Film Review – Tracks (2013)

Tracks - post

Title – Tracks (2013)

Director – John Curran (The Painted Veil)

Cast – Mia Wasikowska, Adam Driver, Emma Booth, Rainer Bock

Plot – Based on a true story, Tracks documents the journey of Robyn Davidson (Wasikowska) and her trek through the desert of Western Australia from the dry lands to the ocean, with only herself, 4 camels and her trusty dog as company.

 “There are new kinds of nomads, not people who are at home everywhere, but who are at home nowhere. I was one of them”

Review by Eddie on 11/09/2014

The Australian outback has long been the subject of feature length films in this country, from the unique experience that is Walkabout, the gritty violence that permeates the Western like The Proposition, the family friendly joys of Red Dog and now adding to that list (amongst many others) is John Currans beautifully shot yet not always easy to love Tracks, a true life tale that creates one of the better Australian films of the last few years thanks to a top quality production and a very strong lead performance from the ever watchable Mia Wasikowska.

The story of real life wanderer Robyn Davidson succeeding on screen hinged almost solely on the shoulders of the actress tasked with bringing her and her trek to life and Curran found the perfect match in the casting of Wasikowska. While Wasikowska may always in some way be known as Alice from Wonderland there is no doubt that she is quickly establishing herself as one of the most consistent and daring actresses in the industry today with her ability to choose challenging and unique roles always evident in her work. Davidson is by no means an easy character to portray but Wasikowska nails her completely right down to a striking physical resemblance to the real life lady. While Wasikowska is faultless in her performance, it’s also in this that the films biggest stumbling block appears, for Davidson is not an altogether likeable person and being asked to endure this trip to the great barren lands with her at times can take its toll.

Davidson is no doubt a fierce and determined lady but at times throughout her trip she can become rude, unthankful and in some strange way pretentious. Even in the small act of taking her pet dog on her journey grates a little, a selfish act towards an animal that showcases Davidson was a person living for herself to the exclusion of all others. Her treatment of National Geographic photographer Rick Smolan (played by everyone’s favourite indie go to man Adam Driver) is quite shameful, lover one minute and uncaring the next. While Davidson remains someone a little hard to respect, in whole what can be respected is the Curran’s work behind camera. After much promise but not always execution it seems finally that Curran has found material that matches his sensibilities displaying a quality turn behind the camera in the direction of his actors, his material, his landscape and even his camels. The film overwhelmingly screams quality and in trying production conditions this is quite some feat.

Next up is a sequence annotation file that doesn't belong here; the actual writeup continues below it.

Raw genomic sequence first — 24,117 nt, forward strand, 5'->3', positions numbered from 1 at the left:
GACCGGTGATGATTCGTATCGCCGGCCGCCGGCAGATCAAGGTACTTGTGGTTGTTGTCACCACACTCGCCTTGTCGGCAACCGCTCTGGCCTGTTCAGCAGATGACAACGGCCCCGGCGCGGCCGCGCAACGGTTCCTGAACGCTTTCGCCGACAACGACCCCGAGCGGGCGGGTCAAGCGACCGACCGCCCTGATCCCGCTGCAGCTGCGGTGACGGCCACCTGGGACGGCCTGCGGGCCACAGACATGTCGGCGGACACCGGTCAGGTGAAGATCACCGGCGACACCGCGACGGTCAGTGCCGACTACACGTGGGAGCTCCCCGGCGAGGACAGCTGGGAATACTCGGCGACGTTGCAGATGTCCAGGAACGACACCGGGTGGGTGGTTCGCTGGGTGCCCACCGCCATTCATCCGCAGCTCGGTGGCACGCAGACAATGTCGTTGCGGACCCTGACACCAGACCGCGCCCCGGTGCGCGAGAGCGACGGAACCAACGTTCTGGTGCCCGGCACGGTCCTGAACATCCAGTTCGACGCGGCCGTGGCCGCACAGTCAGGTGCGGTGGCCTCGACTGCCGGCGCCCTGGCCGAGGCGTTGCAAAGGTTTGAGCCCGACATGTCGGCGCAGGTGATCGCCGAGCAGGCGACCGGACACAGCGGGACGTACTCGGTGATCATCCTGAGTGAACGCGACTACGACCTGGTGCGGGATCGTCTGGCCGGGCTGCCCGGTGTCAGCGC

You wouldn’t say that Tracks is an inspiring film in that traditional sense but it’s a film worthy of much of the respect and critical love it received upon release thanks to a fine turn from the wise beyond her years Wasikowska and the strong directional turn from Curran. Tracks may not be an entertainment driven watch but it’s a trek of the highest calibre that uses the natural beauty of Australia’s harshest land to amazing affect.

4 frothy camels out of 5

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6 responses to “Film Review – Tracks (2013)

  1. Didnt quite get through this.. it wasn’t bad but like u said couldn’t relate to the main character and even though I wasn’t hating it – I just wasn’t enjoying the movie for whatever reason.

    Maybe I’ll get back to it one day..

  2. She wasn’t necessarily “likeable,” but she was easy to identify with, for me anyway. In fact, I identified with both Davidson and the photographer because I’m both.

    1.) Loner/Malcontent
    2.) Annoying dork who talks too much

    I’m also a photographer. I’ve taken photos of people who didn’t necessarily want to be photographed. The way the filmed delved into the idea of “objectifcation” was fascinating.

    The way the film dealt (albeit obliquely) with the issue of colonialism was also interesting. Davidson’s means of getting away from “civilization” (wild camels) are part of the detritus of British Imperialism.

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